Craig Tiley has defended his dual titles as Tennis Australia chief executive and Australian Open tournament director, insisting the responsibilities encompass “basically” one role.
There is a belief in the Australian tennis community that Tiley and TA’s obsession with transforming the grand slam event into a sporting and entertainment goliath has come at the grassroots game’s expense.
But Tiley said those concerns came from “a tiny minority” and were “emotive”, according to his data, and that most of his time was spent focusing on growing the sport in Australia.
“People want to take a crack and bring it up, because it’s an easy one, because you see two titles,” Tiley told SEN’s First Serve.
“I should probably remove one of the titles … basically, it’s one role. I think to really understand it, is you’re the CEO of the business … (and) a big part of the business is the Australian Open.
“I don’t run the Australian Open – there is a team of people that run the Australian Open … my responsibility is to make sure we have the best capability and the best leadership.”
Tiley said the confusion stemmed from him being the spokesperson for not only the Australian Open but Tennis Australia in general.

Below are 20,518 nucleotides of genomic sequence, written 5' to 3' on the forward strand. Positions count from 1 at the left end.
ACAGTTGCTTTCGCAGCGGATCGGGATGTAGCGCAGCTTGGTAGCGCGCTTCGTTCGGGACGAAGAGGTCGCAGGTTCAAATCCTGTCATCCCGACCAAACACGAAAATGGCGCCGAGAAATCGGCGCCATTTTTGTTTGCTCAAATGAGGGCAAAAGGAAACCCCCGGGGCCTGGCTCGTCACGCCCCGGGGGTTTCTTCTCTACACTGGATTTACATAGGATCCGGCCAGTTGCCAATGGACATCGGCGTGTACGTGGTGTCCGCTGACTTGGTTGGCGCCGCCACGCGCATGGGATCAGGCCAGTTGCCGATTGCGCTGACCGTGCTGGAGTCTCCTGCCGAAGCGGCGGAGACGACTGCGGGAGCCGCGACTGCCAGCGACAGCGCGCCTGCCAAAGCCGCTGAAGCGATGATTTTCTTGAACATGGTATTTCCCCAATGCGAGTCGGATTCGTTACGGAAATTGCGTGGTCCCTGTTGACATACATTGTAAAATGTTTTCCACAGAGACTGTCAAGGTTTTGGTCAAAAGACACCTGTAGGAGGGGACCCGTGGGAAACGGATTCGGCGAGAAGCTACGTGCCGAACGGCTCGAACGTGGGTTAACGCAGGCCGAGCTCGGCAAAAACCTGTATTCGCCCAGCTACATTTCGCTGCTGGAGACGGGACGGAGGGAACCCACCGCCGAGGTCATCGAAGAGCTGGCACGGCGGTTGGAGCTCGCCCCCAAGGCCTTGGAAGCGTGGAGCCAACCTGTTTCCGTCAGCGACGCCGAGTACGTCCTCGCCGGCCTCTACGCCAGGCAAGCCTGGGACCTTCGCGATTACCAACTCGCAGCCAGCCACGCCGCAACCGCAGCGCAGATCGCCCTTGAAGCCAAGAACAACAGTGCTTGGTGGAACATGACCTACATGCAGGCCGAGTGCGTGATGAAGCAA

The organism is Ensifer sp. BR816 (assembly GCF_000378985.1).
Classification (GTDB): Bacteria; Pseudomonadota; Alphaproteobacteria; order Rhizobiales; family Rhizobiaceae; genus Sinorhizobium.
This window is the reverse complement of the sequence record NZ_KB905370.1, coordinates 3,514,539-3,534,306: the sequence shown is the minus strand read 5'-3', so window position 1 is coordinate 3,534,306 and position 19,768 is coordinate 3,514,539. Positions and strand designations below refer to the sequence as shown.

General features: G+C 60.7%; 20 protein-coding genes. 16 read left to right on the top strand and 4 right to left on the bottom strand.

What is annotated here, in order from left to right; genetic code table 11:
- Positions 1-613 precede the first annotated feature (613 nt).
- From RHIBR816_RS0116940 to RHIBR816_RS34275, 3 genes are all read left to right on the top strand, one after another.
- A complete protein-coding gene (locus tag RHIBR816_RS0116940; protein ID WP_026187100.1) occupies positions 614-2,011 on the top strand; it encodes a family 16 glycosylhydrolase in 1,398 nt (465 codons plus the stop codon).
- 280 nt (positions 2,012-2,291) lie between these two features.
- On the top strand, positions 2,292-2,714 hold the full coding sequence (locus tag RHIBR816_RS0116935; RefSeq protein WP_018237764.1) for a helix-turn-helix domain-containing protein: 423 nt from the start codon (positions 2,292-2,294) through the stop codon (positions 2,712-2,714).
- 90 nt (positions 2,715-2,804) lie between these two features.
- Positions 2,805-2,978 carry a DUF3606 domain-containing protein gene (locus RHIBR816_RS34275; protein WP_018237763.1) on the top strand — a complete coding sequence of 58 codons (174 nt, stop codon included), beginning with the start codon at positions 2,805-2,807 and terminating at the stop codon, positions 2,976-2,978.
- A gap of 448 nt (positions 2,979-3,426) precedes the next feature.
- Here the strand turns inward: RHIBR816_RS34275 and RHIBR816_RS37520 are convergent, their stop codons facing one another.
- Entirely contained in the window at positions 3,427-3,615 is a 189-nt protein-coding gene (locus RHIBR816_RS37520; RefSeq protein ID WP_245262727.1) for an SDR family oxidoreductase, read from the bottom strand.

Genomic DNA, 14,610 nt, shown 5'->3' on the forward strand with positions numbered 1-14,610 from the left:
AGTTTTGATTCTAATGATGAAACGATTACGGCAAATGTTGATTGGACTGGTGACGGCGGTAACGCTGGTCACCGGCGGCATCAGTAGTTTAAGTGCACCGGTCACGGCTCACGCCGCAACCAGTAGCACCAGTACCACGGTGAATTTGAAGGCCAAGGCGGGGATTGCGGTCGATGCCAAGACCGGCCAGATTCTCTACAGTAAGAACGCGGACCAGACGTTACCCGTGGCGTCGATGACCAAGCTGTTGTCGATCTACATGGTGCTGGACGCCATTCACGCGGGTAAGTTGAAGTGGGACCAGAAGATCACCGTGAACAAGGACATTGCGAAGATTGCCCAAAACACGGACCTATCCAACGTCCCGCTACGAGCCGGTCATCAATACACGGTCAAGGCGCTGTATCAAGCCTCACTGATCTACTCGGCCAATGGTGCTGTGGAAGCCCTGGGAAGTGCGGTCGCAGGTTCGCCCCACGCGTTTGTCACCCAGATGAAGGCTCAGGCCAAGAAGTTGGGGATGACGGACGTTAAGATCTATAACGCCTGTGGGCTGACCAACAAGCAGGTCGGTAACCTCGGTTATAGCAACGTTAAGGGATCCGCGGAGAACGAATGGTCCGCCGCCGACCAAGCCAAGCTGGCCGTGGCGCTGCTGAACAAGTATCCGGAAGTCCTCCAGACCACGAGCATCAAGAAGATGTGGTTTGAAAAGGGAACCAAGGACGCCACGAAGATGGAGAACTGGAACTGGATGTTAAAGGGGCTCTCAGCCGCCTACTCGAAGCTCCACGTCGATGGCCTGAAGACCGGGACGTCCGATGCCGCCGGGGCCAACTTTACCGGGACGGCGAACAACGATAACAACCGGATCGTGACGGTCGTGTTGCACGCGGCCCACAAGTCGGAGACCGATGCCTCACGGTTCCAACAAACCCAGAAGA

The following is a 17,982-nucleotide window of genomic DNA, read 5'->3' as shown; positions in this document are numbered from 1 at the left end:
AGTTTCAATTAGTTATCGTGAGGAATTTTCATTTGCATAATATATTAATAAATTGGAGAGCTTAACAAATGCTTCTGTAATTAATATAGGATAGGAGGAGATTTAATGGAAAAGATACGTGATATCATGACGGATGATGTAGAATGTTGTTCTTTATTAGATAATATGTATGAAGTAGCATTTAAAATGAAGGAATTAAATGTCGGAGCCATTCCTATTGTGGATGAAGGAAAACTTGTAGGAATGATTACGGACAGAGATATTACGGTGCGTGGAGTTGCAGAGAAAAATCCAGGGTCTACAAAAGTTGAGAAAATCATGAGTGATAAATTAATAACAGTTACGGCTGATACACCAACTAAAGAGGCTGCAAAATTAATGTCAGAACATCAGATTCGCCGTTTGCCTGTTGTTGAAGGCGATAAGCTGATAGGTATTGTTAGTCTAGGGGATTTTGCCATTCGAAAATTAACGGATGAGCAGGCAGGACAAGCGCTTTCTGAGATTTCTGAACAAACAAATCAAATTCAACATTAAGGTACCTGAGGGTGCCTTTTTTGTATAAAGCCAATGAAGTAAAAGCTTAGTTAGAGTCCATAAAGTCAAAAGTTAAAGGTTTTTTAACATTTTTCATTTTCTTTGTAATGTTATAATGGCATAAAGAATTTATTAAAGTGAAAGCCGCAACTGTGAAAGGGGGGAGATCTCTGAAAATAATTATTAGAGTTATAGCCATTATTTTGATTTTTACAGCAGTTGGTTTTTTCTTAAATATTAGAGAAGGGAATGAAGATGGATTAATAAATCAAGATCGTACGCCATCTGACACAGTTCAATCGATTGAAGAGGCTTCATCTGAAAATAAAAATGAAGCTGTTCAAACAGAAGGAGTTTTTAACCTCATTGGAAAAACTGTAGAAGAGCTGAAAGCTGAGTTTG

He was appointed as TA’s CEO in October 2013, on top of being the grand slam’s tournament director, a role he has held since 2006.
“People will say the tournament is separate from the business. That was the problem tennis had historically –the two were separate,” he said.
“There were two separate reports to the board. It was during that time when the sport had the biggest challenges and so it was, I think, in the late 2000s when they were brought together into one organisation.
“That was the right move – the other slams have it that way. So I think sometimes it’s a misunderstood role.
“You only really get to understand it if you’re actually working in the organisation. No one in the organisation would be saying it’s two different roles.”
Tiley conceded TA had room to improve but that its intent was right and that he shared the “same objective” as the sport’s rank-and-file participants to “get more people to play the game”.
He also said TA’s investment in the heavily scrutinised UTR Rating system – designed to provide level-based competition – was not compromising its decision-making on how best to develop and retain players.
But a UTR points race will be introduced as “one of many solutions” to better the format and try to address a significant slump in tournament entries, particularly from regional areas.